Research Highlights

    "Tackling the climate and biodiversity crises with transformative farming and technological innovations"
    Measuring MOORCO expt trees

    “…Woodland creation and integration with livestock systems, soil conservation, ecology, hydrology and water management, peatland restoration, natural capital / carbon accounting, renewable energy and associated innovations, land management, land use planning, farmer behaviours, rural development…”. 

     

    Agroforestry is a land management system which combines livestock grazing and forestry - the experimental system at Glensaugh has been in place since 1988.
    Check out our Climate-Positive Farming Reviews where expert scientists synthesise the latest science in key topic areas.
    A dedicated data portal for Glensaugh was created by the James Hutton Institute as part of the Scottish-Government-funded Natural Asset Register.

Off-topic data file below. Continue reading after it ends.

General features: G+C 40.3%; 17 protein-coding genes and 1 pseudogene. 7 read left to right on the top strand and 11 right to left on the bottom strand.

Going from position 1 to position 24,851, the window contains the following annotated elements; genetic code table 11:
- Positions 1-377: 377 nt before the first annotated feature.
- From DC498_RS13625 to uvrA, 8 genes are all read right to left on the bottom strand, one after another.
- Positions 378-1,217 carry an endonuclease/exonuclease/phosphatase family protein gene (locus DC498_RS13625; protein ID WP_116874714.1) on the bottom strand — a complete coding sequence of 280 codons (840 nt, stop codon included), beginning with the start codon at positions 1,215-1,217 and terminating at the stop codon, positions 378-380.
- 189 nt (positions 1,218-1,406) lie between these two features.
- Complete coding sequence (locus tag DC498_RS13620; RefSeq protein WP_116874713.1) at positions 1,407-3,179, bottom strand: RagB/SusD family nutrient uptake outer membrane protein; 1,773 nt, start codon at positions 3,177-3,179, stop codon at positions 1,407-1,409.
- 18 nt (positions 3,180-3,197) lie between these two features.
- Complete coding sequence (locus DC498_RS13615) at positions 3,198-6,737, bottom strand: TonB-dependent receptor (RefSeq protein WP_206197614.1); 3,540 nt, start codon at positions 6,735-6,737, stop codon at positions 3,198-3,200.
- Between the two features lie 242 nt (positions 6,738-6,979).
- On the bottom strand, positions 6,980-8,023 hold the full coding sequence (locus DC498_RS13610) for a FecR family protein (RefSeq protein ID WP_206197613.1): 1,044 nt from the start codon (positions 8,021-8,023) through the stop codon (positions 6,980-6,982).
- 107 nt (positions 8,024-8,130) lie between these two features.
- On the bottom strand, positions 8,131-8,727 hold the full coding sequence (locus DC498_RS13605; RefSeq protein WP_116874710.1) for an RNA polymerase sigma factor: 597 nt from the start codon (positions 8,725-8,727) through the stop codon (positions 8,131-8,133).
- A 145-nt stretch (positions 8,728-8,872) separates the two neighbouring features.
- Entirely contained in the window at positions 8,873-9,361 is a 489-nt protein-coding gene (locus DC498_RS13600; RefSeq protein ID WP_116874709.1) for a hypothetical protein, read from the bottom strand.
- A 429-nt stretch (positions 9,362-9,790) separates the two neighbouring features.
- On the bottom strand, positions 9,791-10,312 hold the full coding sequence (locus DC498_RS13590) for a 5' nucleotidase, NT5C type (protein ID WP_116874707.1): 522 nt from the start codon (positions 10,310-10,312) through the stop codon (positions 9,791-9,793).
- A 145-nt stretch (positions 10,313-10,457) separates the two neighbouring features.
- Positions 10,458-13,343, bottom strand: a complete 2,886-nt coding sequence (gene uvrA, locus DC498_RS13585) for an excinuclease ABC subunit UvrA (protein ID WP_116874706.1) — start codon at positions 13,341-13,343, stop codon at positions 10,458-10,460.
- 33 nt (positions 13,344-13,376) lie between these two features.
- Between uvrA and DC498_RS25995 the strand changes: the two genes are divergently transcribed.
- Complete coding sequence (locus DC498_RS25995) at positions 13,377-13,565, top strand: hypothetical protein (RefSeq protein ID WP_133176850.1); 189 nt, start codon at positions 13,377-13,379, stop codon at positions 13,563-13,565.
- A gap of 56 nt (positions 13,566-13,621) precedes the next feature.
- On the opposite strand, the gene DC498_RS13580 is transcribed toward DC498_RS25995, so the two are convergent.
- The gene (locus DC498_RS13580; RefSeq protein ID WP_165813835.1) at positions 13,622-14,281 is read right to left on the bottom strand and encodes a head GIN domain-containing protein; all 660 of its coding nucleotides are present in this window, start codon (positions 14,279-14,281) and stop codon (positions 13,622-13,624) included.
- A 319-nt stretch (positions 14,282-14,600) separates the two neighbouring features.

Bringing in some of the available spatial data for the farm (and associated catchment where available), this interactive resource allows user-driven display and overlays.
    This exciting new analysis evaluates the impacts and dependencies of past, current and future farm management strategies through a natural capital lens.
    This long-term experiment was set up in 2005 to examine above- and below-ground processes operating during succession from moorland to woodland.
    This long-term experiment is tracking how pine trees grown from seed from Caledionan pinewoods across Scotland respond to climate change, pests and diseases.
    Capturing carbon in soil is a frequent feature of climate change mitigation measures, but the variability in soils and greenhouse gas emissions makes it difficult to evaluate results.
    This experiment is investigating whether increasing the number of plant species in grazed grasslands can help other biodiversity and increase the quality of the forage.